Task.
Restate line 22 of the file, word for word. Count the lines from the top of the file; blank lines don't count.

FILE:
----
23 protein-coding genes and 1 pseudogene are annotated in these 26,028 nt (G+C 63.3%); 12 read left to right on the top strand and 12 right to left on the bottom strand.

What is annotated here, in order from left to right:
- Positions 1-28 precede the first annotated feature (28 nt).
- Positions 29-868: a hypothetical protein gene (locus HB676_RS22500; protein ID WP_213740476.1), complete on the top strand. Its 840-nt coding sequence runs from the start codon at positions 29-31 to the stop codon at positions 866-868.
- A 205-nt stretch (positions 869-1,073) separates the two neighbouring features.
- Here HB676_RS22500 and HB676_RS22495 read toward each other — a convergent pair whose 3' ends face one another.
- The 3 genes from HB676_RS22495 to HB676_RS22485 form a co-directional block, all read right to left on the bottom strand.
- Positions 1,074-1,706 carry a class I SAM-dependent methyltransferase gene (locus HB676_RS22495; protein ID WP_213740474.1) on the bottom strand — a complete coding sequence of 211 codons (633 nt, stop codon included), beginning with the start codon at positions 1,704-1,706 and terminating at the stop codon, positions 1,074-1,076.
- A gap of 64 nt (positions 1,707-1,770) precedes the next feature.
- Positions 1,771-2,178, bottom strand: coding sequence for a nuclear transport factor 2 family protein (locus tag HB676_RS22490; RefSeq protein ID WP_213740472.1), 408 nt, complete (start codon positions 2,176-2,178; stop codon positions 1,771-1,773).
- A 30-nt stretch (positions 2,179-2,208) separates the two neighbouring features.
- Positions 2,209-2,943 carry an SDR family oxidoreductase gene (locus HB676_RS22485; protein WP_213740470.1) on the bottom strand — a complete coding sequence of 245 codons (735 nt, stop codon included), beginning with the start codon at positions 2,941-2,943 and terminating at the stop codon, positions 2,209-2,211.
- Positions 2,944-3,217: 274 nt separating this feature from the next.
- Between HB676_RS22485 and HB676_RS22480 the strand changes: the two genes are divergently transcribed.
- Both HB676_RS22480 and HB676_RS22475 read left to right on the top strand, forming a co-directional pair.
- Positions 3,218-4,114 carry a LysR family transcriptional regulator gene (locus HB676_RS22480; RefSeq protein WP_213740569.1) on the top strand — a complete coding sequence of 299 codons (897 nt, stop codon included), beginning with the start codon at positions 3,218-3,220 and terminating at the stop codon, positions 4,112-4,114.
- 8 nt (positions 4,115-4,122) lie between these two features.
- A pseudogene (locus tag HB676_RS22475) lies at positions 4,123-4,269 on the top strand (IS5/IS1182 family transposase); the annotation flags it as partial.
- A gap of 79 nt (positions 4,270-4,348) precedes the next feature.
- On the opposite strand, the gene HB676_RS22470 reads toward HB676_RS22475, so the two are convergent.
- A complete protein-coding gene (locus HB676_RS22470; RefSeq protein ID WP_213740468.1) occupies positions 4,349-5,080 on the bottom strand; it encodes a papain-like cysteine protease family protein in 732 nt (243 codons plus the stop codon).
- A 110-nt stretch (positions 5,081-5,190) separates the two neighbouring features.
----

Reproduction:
- A 110-nt stretch (positions 5,081-5,190) separates the two neighbouring features.